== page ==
• Statement from the Mayor - Addressing Social Issues in Kamloops

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    Addressing Social Issues in Kamloops - We Will Not Give Up

    March 28, 2022—This past weekend highlighted many social issues in our community that I want to address and discuss. Over the weekend, the downtown McDonalds announced its closure for many reasons, including open drug use and safety concerns; there was an overdose in the public washroom of a popular department store; and there were likely many other instances throughout our community that were not as public.

    While this happened here, in our home, unfortunately these things are occurring throughout the province and across the country. The drug supply in BC is toxic, and Kamloops is no exception. Sadly, persons addicted to drugs are dying at an alarming rate, and last month, Kamloops had the third highest number in the province.

    Drug addiction, poverty, and mental illness are health issues, not criminal issues. Council and I are working together with the City on many fronts to assist, including the following:

    • supporting additional Car 40 units
    • calling for a sobering centre
    • constantly lobbying for more detox and recovery beds for youth and adults
    • working with the school district on anti-gang and anti-drug messaging for students
    • conducting research with TRU through the Researcher-in-Residence program on street issues
    • authorizing an increase in the strength of our local RCMP detachment
    • working extensively with the Chamber of Commerce and initiating an anti-tagging and graffiti program
    • constantly liaising with the North Shore Business Improvement Association and the Downtown Business Improvement Association
    • adding 20 new Community Service Officers and expanded their program to 24/7 coverage of the streets
    • working on situation tables to discuss individual clients and treatment plans for them with care providers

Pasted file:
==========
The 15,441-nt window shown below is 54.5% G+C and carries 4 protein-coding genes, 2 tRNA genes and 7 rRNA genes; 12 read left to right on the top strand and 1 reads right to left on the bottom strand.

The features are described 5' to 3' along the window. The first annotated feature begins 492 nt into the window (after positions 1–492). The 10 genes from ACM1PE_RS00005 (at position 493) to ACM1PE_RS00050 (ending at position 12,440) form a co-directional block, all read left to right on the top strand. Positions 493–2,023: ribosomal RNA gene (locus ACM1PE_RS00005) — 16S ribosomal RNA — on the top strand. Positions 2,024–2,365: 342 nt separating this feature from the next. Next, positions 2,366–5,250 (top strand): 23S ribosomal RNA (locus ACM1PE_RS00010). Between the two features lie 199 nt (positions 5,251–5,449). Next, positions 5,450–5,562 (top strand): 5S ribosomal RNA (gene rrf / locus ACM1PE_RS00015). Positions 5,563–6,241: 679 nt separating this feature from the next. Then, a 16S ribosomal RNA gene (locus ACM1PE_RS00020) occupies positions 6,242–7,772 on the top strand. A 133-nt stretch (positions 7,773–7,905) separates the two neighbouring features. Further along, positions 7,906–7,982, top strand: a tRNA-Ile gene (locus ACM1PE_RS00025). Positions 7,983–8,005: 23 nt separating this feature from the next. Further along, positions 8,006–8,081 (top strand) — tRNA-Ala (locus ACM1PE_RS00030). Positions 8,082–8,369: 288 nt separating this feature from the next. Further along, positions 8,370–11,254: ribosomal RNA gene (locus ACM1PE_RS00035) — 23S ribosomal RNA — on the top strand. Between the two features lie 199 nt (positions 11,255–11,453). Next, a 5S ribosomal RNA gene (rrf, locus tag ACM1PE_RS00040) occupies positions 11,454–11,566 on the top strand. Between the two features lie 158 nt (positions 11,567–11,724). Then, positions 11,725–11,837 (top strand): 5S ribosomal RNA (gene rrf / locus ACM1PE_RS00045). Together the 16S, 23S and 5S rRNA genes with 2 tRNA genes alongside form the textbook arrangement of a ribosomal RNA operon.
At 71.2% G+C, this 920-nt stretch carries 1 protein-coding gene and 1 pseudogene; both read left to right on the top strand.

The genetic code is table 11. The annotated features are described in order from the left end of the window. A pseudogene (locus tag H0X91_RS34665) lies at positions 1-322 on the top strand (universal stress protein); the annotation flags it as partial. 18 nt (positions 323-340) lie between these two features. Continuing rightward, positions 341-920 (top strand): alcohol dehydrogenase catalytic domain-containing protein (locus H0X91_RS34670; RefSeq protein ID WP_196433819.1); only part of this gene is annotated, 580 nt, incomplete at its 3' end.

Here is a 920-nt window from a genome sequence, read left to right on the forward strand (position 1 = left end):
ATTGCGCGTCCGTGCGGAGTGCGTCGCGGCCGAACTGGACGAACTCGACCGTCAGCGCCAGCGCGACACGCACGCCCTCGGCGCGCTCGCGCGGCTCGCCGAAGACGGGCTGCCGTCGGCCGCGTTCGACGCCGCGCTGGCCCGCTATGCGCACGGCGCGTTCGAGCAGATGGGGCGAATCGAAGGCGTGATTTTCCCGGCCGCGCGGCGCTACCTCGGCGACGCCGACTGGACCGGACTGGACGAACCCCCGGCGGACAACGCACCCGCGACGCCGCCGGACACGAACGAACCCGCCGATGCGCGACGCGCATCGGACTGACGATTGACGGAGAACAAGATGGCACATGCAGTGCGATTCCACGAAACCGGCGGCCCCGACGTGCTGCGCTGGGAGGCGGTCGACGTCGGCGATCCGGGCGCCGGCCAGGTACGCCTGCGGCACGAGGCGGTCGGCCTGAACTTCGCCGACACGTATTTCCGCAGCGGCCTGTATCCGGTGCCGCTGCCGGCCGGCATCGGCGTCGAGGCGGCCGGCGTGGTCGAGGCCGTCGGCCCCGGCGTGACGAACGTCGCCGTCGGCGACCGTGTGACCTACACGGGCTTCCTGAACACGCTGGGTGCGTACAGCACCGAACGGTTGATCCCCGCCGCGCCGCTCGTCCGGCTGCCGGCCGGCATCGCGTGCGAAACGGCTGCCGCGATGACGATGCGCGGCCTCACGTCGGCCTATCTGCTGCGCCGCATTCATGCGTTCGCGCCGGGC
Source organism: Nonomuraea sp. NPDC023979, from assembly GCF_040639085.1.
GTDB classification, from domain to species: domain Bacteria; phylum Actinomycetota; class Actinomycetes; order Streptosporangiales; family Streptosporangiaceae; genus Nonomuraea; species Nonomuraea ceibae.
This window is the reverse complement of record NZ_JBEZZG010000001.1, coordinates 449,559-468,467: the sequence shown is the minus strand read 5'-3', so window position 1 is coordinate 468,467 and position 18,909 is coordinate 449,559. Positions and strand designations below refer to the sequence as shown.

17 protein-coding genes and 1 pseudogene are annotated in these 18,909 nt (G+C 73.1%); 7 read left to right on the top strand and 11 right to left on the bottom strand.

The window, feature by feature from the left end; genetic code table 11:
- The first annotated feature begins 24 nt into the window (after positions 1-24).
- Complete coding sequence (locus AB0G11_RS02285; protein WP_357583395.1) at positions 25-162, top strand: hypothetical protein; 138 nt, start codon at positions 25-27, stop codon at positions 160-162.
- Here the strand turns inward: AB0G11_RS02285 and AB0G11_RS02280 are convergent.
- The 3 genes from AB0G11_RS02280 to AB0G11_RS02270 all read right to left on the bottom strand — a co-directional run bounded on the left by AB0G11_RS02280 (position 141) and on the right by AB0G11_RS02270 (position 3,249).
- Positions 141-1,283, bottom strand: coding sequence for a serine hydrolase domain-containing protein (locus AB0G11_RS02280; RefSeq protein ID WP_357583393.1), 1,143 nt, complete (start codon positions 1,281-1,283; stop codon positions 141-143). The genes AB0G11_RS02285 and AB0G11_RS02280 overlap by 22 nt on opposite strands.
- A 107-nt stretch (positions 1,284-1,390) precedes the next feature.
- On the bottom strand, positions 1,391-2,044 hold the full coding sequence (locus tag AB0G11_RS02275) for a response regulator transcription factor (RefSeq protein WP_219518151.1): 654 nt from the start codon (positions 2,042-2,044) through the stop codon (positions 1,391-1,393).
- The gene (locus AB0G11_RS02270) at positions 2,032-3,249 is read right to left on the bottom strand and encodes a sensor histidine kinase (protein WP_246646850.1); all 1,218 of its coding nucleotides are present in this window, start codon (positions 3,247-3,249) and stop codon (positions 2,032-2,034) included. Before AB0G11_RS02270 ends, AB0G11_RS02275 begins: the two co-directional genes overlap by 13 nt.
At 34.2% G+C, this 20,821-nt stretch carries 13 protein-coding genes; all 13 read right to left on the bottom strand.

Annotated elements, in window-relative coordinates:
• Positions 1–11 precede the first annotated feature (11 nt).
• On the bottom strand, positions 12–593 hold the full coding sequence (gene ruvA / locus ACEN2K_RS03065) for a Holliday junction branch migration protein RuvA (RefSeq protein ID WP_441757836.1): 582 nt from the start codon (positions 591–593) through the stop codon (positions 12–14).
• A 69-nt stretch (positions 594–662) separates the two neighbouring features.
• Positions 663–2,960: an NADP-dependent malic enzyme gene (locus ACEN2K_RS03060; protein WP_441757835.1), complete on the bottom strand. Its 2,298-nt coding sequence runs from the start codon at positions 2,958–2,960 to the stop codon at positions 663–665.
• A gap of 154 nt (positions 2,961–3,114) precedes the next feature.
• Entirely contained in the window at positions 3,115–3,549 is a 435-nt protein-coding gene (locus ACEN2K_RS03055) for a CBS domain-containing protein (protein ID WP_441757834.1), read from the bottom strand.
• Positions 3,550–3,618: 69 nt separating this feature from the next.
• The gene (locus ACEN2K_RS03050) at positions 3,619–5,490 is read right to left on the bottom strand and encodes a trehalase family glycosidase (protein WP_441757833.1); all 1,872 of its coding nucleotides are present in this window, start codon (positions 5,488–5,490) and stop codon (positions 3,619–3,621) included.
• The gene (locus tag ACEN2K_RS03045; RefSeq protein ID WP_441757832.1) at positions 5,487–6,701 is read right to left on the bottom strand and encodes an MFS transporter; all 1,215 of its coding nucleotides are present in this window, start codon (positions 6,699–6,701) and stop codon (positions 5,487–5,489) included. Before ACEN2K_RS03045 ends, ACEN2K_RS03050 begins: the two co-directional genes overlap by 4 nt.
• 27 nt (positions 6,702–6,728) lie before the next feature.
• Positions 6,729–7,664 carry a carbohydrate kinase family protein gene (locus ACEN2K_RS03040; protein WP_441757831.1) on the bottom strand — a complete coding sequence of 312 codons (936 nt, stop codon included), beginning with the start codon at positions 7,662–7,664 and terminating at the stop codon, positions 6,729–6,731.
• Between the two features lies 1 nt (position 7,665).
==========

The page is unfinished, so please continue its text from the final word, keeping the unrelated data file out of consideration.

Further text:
• expanding the Safe and Secure Kamloops Committee into a larger, more inclusive structure to support a safe and secure community with four engagement groups (protective and safety services, social agencies, neighbourhood associations, and business sector)
    • working closely with and supporting the Canadian Mental Health Association (CMHA), ASK Wellness, The Mustard Seed, and other shelter and social housing providers
    • lobbying hard for a complex care facility in Kamloops
    • meeting with our MP and asking for Criminal Code changes
    • lobbying the Crown Prosecutors Office for changes to the charge assessment standards
    • supporting CPTED (Crime Prevention through Environmental Design) talks with neighbourhood associations and with business
    • working regularly with BC Housing to get more supportive and subsidized housing opportunities for those local residents that are street affected
    • working at the federal level with the Federation of Canadian Municipalities, working at the local level with the Southern Interior Local Government Association (neighbouring municipalities)
    • raising concerns with the Union of BC Municipalities
    • meeting almost weekly with Interior Health and in particular with their mental health and addictions unit to explore new treatment centre options and care models
    • working with Tk’emlúps te Secwépemc to support the work they are doing on behalf of Indigenous persons in crisis
    • leading community cleanups of our riverbanks
    • administering funding to support the Envision shuttle, which provides outreach and transportation to shelters for people experiencing homelessness (operated by CMHA)
    • administering funding and providing a location to support a day space for people experiencing homelessness at 48 Victoria Street West (April 1 to October 31)—a joint collaboration between Indigenous and non-Indigenous service providers
    • establishing good neighbour agreements with shelter and supportive housing operators with commitments to site management, risk mitigation, and compliance with the Good Neighbour Bylaw
    • funding security services and patrols in commercial corridors and centres to help support a sense of safety for businesses and residents
    • administering funding to support a sharps pickup program that provides employment to people with a lived experience of homelessness and/or substance use—operated by CMHA, ASK Wellness, and The Mustard Seed
    • serving on the provincial decriminalization table and supporting the Province’s efforts around decriminalization
    • continuing to administer federal Reaching Home funds aiming to prevent, reduce, and end homelessness